3
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I need help to dynamically create an array with nested objects holding again an array of objects each. The structure is as follows:

tiles=[
     { "row": [{isChecked: true, src: ''}, {isChecked: true, src: ''}, {isChecked: true, src: ''}] },
     { "row": [{isChecked: true, src: ''}, {isChecked: true, src: ''}, {isChecked: true, src: ''}] },
     { "row": [{isChecked: true, src: ''}, {isChecked: true, src: ''}, {isChecked: true, src: ''}] },
     { "row": [{isChecked: true, src: ''}, {isChecked: true, src: ''}, {isChecked: true, src: ''}] }
  ];

However, the amount of row objects and amount of rows is dynamic. In the example above, it's 3 x 4.

My current approach is a simple nested loop:

updateTileEditor(x: number, y: number) {
  this.tiles = [];
  for (var i = 0; i < y; i++) {
    let helperArray = [];
    for (var j = 0; j < x; j++) {
      helperArray.push({ isChecked: true, src: '' });
    }
    this.tiles.push({ "row": helperArray });
  }
}

Could you perhaps propose a more feasable approach to this?

Be aware that every nested object of the nested array must be a different object. In other words, the objects can not point to the same reference.

Thanks in advance!

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  • 1
    \$\begingroup\$ I'm having a hard time following you. Perhaps if we understood the application of the function we might be able to assist you in refactoring. For instance, what does "Be aware that every nested object of the nested array must be a different object. In other words, the objects can not point to the same reference." mean? No two sub-objects can be the same or that sub-objects can't be the same as a parent level object? I see no logic in your current function to check any of this, so I'm confused as to what you're trying to communicate. \$\endgroup\$ – technicallynick Dec 6 '19 at 20:14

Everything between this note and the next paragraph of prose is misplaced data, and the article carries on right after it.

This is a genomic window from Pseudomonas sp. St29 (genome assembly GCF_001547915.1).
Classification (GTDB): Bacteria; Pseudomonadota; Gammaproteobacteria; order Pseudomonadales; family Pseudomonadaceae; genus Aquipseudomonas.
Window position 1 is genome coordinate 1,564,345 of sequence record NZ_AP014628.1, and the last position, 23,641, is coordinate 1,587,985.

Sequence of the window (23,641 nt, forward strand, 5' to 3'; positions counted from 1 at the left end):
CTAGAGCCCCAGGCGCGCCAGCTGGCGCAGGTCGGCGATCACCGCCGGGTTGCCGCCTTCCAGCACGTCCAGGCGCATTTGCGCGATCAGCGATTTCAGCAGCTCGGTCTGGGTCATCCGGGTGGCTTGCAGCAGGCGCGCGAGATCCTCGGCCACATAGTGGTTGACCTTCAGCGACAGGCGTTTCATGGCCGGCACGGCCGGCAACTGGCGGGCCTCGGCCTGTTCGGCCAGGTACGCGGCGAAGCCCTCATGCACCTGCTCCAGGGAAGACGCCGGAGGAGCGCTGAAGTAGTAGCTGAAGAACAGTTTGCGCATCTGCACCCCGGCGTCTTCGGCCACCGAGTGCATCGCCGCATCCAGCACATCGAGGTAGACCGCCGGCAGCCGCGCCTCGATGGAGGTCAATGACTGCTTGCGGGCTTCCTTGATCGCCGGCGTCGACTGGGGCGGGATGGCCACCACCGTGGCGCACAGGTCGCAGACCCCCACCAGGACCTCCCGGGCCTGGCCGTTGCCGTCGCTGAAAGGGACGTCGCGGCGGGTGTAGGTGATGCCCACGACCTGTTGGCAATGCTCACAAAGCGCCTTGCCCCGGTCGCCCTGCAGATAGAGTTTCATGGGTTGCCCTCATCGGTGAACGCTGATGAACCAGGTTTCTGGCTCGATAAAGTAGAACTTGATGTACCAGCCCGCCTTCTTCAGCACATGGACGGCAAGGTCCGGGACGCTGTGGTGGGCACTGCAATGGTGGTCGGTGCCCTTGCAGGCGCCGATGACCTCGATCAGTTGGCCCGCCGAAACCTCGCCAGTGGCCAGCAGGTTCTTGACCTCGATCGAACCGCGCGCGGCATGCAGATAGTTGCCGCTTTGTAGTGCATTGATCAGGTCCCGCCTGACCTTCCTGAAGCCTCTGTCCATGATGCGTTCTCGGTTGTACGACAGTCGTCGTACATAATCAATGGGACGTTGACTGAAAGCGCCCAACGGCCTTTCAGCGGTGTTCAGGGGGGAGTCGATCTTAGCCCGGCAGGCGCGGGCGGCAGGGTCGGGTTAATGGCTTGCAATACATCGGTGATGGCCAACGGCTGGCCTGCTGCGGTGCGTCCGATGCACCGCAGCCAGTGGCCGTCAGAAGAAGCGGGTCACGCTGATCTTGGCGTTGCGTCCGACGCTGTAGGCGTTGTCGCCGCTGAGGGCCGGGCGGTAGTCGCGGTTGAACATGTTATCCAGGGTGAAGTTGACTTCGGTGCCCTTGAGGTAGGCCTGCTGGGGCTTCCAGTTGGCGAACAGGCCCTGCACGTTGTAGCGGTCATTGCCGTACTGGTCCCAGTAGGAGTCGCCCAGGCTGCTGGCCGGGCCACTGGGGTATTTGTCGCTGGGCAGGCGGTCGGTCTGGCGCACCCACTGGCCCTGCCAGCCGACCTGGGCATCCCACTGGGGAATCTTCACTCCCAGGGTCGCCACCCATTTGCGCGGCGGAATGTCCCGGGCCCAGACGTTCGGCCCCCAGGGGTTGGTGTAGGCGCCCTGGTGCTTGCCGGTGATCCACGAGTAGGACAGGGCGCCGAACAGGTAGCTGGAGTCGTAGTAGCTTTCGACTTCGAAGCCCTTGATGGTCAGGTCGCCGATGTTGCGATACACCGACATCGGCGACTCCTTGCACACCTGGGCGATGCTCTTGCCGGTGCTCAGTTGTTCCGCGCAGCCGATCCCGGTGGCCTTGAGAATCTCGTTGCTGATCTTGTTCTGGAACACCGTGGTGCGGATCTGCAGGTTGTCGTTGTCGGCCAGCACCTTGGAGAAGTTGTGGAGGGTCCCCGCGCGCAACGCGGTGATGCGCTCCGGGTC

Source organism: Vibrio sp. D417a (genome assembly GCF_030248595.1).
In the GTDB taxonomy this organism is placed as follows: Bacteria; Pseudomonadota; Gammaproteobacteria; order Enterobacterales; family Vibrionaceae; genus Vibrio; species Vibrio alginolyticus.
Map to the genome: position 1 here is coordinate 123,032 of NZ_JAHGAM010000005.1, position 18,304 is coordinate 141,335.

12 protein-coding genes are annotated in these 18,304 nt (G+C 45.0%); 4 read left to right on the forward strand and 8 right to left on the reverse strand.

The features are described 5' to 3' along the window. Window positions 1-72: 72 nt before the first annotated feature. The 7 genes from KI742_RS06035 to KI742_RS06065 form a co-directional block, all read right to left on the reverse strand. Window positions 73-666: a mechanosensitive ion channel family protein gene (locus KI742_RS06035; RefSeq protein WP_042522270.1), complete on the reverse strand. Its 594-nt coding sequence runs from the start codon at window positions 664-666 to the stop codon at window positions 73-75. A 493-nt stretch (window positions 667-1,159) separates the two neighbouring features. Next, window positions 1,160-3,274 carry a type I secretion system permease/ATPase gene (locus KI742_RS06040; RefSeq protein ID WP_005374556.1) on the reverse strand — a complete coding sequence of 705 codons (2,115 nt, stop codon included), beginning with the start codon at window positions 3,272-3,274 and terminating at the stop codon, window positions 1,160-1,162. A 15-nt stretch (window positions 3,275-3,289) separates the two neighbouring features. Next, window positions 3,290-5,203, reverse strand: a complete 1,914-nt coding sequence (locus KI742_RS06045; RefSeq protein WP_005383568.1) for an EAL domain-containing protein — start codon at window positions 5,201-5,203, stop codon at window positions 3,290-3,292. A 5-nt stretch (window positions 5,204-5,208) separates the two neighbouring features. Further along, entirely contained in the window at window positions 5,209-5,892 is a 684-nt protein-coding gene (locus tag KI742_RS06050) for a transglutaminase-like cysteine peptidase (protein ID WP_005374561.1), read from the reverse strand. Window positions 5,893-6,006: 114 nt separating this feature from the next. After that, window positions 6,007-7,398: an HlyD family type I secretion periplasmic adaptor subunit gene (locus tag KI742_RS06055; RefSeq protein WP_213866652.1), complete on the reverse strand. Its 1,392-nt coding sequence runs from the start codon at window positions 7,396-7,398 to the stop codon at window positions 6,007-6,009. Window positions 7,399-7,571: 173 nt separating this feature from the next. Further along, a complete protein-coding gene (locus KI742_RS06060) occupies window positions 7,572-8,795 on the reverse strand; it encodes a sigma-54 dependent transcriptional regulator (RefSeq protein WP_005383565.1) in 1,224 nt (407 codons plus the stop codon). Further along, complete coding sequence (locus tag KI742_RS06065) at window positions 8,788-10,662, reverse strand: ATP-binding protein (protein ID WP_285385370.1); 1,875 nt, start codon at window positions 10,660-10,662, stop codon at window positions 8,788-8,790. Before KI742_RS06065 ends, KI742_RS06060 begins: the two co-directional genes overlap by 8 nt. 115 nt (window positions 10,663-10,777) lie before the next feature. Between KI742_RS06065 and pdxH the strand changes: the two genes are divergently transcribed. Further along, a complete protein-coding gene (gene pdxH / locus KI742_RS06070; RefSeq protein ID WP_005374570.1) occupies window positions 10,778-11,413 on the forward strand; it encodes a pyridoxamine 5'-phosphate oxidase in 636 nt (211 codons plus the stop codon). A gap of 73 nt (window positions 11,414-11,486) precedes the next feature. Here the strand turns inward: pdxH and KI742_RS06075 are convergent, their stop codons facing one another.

3
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I can propose more functional approach. I don't have arguments to say that it's better, it's just how I prefer to write code for generating two-dimensional arrays filled with some initial values.

function createRow(rowLength: number) {
    return Array(rowLength).fill(null).map(() => ({
        isChecked: true,
        src: ''
    }))
}

function updateTileEditor(length: number, height: number) {
    this.tiles = Array(height).fill(null).map(() => ({
        row: createRow(length)
    }));
}

Explanation:

  • Array(height) creates an empty array of fixed size height - we want to create height rows.
  • .fill(null) is used to fill the array with any values, so you can map these values to new ones. Any other value can be used instead of null. Mapping empty array would return us new empty array.
  • .map(() => createRow(rowLength)) creates new array in which each value is a new row. () => createRow(rowLength) gets called for each value in the array, so you can be sure that you will have new row for each value.

I also renamed x to length and y to height - these names are more descriptive, which I think can help new readers with figuring out the purpose of these variables.

I will write it here, because I don't have enough reputation to comment: you could also use arrays for rows instead of objects that have one property called "row". If you have only one value then maybe you don't need to wrap it in an object? - I guess I would need more details about the problem to say that.

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